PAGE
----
Background: An increasing number of neurosurgeons use display of the dentato-rubro-thalamic tract (DRT) based on diffusion weighted imaging (dMRI) as basis for their routine planning of stimulation or lesioning approaches in stereotactic tremor surgery. An evaluation of the anatomical validity of the display of the DRT with respect to modern stereotactic planning systems and across different tracking environments has not been performed.
Methods: Distinct dMRI and anatomical magnetic resonance imaging (MRI) data of high and low quality from 9 subjects were used. Six subjects had repeated MRI scans and therefore entered the analysis twice. Standardized DICOM structure templates for volume of interest definition were applied in native space for all investigations. For tracking BrainLab Elements (BrainLab, Munich, Germany), two tensor deterministic tracking (FT2), MRtrix IFOD2 ( https://www.mrtrix.org ), and a global tracking (GT) approach were used to compare the display of the uncrossed (DRTu) and crossed (DRTx) fiber structure after transformation into MNI space. The resulting streamlines were investigated for congruence, reproducibility, anatomical validity, and penetration of anatomical way point structures.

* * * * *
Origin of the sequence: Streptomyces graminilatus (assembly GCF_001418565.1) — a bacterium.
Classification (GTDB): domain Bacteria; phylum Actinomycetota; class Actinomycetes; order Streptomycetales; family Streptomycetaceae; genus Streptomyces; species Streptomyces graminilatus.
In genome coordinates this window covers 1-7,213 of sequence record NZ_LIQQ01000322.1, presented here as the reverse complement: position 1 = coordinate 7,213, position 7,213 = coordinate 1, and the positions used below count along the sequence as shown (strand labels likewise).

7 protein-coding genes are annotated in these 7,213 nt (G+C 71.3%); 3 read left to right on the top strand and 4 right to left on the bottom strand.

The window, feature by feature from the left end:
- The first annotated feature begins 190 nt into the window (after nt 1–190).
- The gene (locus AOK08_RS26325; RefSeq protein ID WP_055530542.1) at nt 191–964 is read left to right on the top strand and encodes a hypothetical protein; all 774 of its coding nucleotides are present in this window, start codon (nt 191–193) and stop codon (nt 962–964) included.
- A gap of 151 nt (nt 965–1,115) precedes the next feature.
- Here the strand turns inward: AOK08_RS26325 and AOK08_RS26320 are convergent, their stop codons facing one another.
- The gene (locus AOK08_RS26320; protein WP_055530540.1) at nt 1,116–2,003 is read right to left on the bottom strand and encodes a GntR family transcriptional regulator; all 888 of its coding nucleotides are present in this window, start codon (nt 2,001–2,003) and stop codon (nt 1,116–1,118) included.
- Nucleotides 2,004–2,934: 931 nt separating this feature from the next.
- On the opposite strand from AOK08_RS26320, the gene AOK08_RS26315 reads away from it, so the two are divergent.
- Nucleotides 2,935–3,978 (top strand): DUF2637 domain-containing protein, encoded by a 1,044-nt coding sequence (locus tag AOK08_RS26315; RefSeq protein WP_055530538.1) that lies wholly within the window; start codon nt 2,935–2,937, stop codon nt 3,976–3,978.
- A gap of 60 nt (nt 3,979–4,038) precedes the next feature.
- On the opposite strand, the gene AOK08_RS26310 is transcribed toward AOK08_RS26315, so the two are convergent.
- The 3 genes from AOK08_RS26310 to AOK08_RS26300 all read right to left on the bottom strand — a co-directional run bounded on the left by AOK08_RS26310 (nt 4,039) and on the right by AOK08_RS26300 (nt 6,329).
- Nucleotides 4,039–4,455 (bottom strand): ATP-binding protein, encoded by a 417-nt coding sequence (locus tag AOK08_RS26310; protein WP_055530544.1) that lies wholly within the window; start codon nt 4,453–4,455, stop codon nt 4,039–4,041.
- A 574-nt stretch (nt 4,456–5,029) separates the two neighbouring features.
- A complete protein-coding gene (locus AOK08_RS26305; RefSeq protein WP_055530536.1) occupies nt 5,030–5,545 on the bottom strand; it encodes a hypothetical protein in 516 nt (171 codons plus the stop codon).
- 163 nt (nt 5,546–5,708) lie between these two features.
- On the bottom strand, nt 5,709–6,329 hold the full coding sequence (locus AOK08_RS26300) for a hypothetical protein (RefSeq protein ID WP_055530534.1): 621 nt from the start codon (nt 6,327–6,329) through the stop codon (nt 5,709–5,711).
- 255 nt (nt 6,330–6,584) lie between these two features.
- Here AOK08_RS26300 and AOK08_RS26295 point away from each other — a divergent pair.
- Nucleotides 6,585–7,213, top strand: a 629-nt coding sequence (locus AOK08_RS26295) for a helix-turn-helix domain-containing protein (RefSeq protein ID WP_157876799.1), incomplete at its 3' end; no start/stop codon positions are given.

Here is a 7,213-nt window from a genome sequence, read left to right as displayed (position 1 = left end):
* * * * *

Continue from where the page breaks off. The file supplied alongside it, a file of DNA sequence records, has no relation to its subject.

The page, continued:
Results: In general, the DRTu can be depicted with good quality (as judged by waypoints). FT2 (surgical) and GT (neuroscientific) show high congruence. While GT shows partly reproducible results for DRTx, the crossed pathway cannot be reliably reconstructed with the other (iFOD2 and FT2) algorithms.
Conclusion: Since a direct anatomical comparison is difficult in the individual subjects, we chose a comparison with two research tracking environments as the best possible "ground truth." FT2 is useful especially because of its manual editing possibilities of cutting erroneous fibers on the single subject level. An uncertainty of 2 mm as mean displacement of DRTu is expectable and should be respected when using this approach for surgical planning. Tractographic renditions of the DRTx on the single subject level seem to be still illusive.
Keywords: Brain; DBS; DRT; Deep brain stimulation; Diffusion tensor imaging; Stereotaxy; Tractography.
© 2021. The Author(s).